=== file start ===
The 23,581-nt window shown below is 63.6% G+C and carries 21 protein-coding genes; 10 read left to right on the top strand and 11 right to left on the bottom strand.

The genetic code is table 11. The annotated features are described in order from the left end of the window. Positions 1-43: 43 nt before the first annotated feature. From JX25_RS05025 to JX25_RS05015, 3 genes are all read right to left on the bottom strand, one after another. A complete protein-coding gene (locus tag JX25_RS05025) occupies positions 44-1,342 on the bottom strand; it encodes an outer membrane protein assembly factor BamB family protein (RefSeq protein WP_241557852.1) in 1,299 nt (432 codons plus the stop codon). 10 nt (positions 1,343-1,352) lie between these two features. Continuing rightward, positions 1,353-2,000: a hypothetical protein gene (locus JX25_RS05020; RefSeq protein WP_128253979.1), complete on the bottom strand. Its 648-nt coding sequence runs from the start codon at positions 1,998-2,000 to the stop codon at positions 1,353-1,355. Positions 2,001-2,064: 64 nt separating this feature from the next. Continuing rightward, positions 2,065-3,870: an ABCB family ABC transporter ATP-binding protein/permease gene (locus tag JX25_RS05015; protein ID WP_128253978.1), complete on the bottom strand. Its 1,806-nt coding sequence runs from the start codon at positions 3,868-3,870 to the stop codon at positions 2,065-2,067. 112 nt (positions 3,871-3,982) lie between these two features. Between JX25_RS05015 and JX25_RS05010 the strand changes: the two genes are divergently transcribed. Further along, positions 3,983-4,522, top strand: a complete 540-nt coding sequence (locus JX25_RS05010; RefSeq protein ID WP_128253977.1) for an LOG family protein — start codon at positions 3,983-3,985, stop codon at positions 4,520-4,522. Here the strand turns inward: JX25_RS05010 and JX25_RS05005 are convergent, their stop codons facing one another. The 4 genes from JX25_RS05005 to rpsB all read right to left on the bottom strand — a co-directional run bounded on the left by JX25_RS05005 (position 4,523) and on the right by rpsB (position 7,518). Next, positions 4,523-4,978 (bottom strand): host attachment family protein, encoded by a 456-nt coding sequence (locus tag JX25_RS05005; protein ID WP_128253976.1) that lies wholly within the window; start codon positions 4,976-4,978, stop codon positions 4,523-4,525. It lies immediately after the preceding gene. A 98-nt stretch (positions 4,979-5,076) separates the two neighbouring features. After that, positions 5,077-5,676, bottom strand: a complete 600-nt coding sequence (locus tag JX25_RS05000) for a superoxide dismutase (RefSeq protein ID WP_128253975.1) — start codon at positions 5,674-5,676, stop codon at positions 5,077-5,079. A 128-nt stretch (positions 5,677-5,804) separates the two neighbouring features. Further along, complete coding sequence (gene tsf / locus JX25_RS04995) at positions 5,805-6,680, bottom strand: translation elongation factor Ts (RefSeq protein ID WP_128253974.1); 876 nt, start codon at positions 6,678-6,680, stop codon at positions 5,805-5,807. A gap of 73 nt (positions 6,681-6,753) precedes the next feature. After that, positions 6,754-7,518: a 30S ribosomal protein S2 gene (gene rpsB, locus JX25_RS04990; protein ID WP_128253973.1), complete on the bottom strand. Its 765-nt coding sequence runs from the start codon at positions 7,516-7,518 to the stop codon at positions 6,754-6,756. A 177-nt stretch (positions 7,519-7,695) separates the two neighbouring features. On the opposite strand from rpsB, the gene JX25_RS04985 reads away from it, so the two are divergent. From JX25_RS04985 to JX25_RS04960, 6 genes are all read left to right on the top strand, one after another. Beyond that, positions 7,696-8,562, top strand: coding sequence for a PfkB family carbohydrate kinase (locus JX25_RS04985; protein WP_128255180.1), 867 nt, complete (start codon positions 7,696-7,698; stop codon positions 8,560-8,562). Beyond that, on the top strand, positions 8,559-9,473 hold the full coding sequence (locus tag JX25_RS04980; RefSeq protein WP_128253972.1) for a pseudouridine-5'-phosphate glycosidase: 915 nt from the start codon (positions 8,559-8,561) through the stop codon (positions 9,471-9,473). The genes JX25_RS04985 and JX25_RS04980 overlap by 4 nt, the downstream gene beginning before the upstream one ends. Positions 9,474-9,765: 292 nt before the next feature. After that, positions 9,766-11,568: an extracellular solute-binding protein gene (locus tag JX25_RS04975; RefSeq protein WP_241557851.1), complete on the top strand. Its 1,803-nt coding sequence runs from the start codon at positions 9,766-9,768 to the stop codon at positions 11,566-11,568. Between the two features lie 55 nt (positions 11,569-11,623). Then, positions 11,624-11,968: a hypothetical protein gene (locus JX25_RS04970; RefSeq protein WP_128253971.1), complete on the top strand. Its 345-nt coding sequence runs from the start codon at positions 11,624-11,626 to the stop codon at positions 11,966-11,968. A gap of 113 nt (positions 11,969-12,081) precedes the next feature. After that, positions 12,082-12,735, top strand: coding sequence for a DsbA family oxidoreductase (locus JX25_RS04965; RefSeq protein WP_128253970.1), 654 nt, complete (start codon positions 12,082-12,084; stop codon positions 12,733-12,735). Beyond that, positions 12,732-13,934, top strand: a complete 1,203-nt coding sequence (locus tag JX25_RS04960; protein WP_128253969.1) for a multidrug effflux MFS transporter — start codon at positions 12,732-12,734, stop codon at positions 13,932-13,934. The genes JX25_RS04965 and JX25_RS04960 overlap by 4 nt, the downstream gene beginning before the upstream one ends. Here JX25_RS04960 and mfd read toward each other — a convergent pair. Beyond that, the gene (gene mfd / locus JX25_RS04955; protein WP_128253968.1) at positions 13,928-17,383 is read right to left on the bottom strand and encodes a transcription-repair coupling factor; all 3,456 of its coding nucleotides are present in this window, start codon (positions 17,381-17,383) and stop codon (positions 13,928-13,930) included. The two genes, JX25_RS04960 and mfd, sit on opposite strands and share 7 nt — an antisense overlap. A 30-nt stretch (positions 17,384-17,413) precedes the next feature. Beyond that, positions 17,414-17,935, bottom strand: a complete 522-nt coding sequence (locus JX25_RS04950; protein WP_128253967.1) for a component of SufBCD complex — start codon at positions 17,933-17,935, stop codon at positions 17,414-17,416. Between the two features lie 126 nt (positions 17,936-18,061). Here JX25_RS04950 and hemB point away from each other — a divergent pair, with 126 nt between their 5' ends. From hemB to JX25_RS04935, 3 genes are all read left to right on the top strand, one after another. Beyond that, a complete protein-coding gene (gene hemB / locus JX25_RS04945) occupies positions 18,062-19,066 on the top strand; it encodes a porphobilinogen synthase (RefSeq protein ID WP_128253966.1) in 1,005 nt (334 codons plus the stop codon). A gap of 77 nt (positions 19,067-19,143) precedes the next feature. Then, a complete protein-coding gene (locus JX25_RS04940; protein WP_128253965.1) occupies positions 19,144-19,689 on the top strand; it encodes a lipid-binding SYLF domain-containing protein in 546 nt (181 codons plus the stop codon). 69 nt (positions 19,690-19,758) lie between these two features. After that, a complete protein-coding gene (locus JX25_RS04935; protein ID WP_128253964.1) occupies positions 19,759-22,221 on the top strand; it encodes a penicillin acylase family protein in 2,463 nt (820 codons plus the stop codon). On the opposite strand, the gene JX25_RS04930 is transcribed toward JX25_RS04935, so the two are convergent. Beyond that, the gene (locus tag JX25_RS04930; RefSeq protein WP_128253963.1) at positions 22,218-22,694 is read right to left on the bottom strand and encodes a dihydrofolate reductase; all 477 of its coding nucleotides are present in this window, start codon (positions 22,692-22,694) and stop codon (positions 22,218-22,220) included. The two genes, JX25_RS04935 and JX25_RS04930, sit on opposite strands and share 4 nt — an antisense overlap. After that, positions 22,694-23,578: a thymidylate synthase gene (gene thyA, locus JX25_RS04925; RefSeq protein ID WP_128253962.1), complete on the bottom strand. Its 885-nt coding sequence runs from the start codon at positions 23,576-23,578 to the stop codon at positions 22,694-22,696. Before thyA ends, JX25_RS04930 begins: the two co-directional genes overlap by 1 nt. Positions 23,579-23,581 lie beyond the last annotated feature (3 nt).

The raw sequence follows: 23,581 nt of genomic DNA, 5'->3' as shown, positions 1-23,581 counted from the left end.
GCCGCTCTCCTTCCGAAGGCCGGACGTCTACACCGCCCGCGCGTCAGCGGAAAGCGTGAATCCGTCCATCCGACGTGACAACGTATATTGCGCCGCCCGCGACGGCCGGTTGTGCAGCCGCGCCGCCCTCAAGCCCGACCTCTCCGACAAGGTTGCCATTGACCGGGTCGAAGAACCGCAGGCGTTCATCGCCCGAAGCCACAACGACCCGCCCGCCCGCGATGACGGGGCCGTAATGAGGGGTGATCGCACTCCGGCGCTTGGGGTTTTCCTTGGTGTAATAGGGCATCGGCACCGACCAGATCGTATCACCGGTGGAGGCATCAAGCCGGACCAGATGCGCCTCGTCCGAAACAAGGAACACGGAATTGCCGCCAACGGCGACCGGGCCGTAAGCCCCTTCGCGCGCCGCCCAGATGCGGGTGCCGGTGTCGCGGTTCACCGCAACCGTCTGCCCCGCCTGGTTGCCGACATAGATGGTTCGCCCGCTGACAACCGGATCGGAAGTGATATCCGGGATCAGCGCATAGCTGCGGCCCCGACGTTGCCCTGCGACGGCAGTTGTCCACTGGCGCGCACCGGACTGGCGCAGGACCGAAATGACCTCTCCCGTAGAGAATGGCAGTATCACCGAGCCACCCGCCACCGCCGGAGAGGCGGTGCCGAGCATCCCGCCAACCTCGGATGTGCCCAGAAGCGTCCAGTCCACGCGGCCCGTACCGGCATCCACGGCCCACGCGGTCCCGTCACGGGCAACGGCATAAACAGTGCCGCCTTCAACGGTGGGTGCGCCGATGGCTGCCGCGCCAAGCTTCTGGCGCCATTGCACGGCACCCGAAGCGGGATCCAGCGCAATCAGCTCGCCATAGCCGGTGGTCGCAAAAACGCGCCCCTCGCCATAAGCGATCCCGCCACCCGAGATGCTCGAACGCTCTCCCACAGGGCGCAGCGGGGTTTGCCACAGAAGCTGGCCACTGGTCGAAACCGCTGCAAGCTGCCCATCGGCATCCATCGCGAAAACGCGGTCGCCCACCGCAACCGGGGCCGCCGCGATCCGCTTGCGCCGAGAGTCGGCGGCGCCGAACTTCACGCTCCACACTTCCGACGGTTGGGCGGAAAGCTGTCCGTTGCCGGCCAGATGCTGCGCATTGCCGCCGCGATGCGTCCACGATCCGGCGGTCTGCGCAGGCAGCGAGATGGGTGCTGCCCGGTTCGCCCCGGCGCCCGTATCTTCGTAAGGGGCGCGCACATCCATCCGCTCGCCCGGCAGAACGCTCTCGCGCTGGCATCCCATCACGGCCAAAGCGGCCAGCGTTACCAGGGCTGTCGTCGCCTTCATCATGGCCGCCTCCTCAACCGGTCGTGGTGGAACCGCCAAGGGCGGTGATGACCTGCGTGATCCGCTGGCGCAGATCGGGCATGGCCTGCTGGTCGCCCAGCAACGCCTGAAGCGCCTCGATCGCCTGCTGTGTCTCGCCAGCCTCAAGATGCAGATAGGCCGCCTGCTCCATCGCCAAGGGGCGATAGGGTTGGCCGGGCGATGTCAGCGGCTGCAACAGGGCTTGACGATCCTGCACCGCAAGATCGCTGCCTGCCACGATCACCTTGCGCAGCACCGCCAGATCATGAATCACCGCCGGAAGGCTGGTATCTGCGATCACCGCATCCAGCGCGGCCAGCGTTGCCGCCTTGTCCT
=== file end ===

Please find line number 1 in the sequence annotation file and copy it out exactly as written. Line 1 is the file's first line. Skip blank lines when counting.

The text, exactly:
The 23,581-nt window shown below is 63.6% G+C and carries 21 protein-coding genes; 10 read left to right on the top strand and 11 right to left on the bottom strand.